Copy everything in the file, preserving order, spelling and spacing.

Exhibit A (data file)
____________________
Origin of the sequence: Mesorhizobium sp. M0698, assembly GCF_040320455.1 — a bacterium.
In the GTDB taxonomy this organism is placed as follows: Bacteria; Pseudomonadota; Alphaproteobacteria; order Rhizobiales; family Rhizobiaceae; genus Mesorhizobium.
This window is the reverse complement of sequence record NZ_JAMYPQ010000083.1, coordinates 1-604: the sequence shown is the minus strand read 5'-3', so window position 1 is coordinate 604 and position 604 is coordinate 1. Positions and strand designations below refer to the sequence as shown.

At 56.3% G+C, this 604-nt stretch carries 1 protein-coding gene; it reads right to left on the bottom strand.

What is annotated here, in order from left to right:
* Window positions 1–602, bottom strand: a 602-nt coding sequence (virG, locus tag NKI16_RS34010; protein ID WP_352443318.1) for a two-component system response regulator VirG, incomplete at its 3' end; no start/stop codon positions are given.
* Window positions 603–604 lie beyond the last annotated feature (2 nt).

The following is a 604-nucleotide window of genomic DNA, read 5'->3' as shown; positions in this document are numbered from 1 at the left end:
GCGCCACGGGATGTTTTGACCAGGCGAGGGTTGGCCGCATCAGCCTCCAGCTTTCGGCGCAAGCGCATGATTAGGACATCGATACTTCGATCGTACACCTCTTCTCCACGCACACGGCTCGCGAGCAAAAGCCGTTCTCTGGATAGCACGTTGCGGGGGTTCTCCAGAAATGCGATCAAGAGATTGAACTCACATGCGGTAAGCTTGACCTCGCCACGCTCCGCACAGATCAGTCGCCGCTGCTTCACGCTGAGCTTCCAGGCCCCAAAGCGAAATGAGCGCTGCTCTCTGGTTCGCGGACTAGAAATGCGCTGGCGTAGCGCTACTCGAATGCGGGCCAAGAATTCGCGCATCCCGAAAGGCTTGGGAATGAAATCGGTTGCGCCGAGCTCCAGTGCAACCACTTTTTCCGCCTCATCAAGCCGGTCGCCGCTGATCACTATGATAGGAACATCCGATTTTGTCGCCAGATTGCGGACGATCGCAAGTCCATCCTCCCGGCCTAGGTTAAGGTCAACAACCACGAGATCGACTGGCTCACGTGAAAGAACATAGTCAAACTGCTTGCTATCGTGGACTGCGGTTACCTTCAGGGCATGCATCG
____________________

Origin of the sequence: Mesorhizobium sp. M0698, assembly GCF_040320455.1 — a bacterium.
In the GTDB taxonomy this organism is placed as follows: Bacteria; Pseudomonadota; Alphaproteobacteria; order Rhizobiales; family Rhizobiaceae; genus Mesorhizobium.
This window is the reverse complement of sequence record NZ_JAMYPQ010000083.1, coordinates 1-604: the sequence shown is the minus strand read 5'-3', so window position 1 is coordinate 604 and position 604 is coordinate 1. Positions and strand designations below refer to the sequence as shown.

At 56.3% G+C, this 604-nt stretch carries 1 protein-coding gene; it reads right to left on the bottom strand.

What is annotated here, in order from left to right:
* Window positions 1–602, bottom strand: a 602-nt coding sequence (virG, locus tag NKI16_RS34010; protein ID WP_352443318.1) for a two-component system response regulator VirG, incomplete at its 3' end; no start/stop codon positions are given.
* Window positions 603–604 lie beyond the last annotated feature (2 nt).

The following is a 604-nucleotide window of genomic DNA, read 5'->3' as shown; positions in this document are numbered from 1 at the left end:
GCGCCACGGGATGTTTTGACCAGGCGAGGGTTGGCCGCATCAGCCTCCAGCTTTCGGCGCAAGCGCATGATTAGGACATCGATACTTCGATCGTACACCTCTTCTCCACGCACACGGCTCGCGAGCAAAAGCCGTTCTCTGGATAGCACGTTGCGGGGGTTCTCCAGAAATGCGATCAAGAGATTGAACTCACATGCGGTAAGCTTGACCTCGCCACGCTCCGCACAGATCAGTCGCCGCTGCTTCACGCTGAGCTTCCAGGCCCCAAAGCGAAATGAGCGCTGCTCTCTGGTTCGCGGACTAGAAATGCGCTGGCGTAGCGCTACTCGAATGCGGGCCAAGAATTCGCGCATCCCGAAAGGCTTGGGAATGAAATCGGTTGCGCCGAGCTCCAGTGCAACCACTTTTTCCGCCTCATCAAGCCGGTCGCCGCTGATCACTATGATAGGAACATCCGATTTTGTCGCCAGATTGCGGACGATCGCAAGTCCATCCTCCCGGCCTAGGTTAAGGTCAACAACCACGAGATCGACTGGCTCACGTGAAAGAACATAGTCAAACTGCTTGCTATCGTGGACTGCGGTTACCTTCAGGGCATGCATCG